Cape colony


Cape colony
   Founded in 1652 under the direction of Jan van Riebeeck as a small settlement of the Dutch East India Company for the benefit of eastbound ships, the Cape Colony expanded in the late 18th century to the north and east of South Africa. Since then, further expansion by traders, hunters, missionaries, and Boers along its boundaries was a constant feature of the Cape Colony. In 1795, as a result of the Batavian Revolutionand the alliance between the new Batavian Republic and France, the Cape was occupied by the British. Following a short Batavian interval (1803–1806), Great Britain again occupied the colony, which remained in its possession after the Congress of Vienna in 1815. Cultural and religious repression and the abolition of slavery compelled the Boers to trek and leave the colony in quest of an independent existence. The Dutchspeaking Boers founded the new republics of the Orange Free State (now the province of Free State) and Transvaal (abolished as a province in 1994); Natal (now KwaZulu Natal) was established as a British settlement. After the Boer War of 1899–1902, the four regions were united under the British crown. Meanwhile, part of the Dutch-speaking people had developed a language of its own, Afrikaans, which in 1925 was recognized as one of the two official languages (with English) of the Union of South Africa. It is now the mother tongue of 6 million people (and 10 million secondary speakers) in South Africa.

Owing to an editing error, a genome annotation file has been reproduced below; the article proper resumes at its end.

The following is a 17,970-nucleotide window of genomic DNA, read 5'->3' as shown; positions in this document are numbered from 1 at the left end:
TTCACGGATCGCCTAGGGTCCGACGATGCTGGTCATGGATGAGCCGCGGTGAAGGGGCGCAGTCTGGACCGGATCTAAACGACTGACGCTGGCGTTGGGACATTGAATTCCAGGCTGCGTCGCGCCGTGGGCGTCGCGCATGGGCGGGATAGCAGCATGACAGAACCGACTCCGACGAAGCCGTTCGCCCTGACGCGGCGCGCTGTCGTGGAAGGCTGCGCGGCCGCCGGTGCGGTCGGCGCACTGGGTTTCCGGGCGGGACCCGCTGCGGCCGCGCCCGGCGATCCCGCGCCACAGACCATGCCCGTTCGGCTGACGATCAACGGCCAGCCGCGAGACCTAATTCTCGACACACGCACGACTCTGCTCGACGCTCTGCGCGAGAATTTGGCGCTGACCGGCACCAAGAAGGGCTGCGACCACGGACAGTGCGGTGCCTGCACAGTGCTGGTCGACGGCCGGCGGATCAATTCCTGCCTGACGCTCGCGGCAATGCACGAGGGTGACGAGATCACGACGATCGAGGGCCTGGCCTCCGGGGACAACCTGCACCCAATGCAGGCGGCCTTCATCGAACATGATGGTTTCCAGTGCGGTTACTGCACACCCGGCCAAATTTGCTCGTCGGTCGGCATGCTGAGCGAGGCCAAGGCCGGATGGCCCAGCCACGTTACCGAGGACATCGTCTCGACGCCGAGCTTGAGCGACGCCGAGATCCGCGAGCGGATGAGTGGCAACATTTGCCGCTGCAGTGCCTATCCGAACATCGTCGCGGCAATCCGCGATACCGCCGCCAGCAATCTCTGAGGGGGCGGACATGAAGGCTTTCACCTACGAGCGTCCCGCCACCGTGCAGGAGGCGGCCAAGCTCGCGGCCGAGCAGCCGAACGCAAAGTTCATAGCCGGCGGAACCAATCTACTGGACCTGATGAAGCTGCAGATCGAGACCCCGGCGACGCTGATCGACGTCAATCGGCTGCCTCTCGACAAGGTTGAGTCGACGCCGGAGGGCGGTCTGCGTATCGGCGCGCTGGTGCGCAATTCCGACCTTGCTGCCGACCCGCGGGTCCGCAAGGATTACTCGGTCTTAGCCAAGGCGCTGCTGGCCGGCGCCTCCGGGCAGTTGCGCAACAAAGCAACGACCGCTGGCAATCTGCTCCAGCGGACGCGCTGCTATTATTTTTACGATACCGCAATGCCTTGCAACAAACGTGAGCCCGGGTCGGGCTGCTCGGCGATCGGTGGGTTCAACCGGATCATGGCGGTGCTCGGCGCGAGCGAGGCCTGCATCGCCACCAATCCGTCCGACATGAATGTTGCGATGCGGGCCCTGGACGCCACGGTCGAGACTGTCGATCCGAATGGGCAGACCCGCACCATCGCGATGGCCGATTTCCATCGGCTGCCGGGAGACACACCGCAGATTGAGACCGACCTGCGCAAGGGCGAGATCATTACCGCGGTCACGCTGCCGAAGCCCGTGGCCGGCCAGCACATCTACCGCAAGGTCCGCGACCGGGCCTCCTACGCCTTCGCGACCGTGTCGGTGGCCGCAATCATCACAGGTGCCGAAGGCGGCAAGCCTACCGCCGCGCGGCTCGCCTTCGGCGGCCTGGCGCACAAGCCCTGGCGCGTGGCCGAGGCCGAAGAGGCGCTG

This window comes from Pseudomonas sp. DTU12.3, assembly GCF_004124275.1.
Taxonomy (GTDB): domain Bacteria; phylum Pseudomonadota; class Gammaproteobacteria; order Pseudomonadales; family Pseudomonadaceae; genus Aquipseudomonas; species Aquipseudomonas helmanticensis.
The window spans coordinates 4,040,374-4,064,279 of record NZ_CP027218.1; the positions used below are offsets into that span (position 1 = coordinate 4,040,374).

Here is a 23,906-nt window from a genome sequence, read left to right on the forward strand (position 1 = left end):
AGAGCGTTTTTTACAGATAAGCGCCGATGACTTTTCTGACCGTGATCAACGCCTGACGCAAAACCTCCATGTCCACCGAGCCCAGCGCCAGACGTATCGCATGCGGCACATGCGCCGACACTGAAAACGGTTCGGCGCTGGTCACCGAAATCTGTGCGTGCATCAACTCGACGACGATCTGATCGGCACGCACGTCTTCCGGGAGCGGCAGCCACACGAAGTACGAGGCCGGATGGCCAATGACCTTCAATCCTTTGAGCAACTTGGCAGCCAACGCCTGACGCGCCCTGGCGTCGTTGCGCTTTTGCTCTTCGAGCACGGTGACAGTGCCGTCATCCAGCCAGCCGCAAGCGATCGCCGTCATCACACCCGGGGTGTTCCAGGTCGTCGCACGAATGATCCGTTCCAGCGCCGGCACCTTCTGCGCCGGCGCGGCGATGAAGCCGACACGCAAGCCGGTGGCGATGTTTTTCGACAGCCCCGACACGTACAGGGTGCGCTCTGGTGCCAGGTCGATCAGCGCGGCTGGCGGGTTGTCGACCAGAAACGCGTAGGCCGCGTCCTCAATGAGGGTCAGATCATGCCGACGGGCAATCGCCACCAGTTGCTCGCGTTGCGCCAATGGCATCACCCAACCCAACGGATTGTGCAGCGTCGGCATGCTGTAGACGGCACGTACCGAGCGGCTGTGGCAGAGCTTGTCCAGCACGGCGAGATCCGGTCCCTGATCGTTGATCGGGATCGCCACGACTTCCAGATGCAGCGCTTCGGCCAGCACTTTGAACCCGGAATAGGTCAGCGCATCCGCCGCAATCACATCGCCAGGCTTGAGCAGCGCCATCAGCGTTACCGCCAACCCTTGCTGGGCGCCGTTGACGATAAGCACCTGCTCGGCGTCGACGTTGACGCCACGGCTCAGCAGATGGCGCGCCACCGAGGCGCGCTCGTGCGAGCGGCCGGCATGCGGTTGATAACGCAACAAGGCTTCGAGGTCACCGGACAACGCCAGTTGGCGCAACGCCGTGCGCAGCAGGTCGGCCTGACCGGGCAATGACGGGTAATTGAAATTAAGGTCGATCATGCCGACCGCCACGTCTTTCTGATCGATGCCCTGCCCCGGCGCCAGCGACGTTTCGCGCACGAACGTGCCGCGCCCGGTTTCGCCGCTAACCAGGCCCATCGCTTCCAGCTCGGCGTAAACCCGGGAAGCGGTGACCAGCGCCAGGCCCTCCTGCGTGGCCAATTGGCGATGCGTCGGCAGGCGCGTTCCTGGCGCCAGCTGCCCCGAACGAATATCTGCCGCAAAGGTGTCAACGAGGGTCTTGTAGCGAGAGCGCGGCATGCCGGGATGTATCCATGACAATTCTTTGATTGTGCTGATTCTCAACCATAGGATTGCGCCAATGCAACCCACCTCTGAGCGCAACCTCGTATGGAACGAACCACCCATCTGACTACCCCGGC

Historical Dictionary of the Netherlands. . 2012.

Look at other dictionaries:

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  • Cape Colony — Cape′ Col ony n. geg former name of Cape of Good Hope 2) …   From formal English to slang

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  • Cape Colony — noun a former province of southern South Africa that was settled by the Dutch in 1652 and ceded to Great Britain in 1814; in 1994 it was split into three new provinces of South Africa • Syn: ↑Cape Province, ↑Cape of Good Hope Province • Instance… …   Useful english dictionary

  • Cape Colony — geographical name see Cape of Good Hope 2 …   New Collegiate Dictionary

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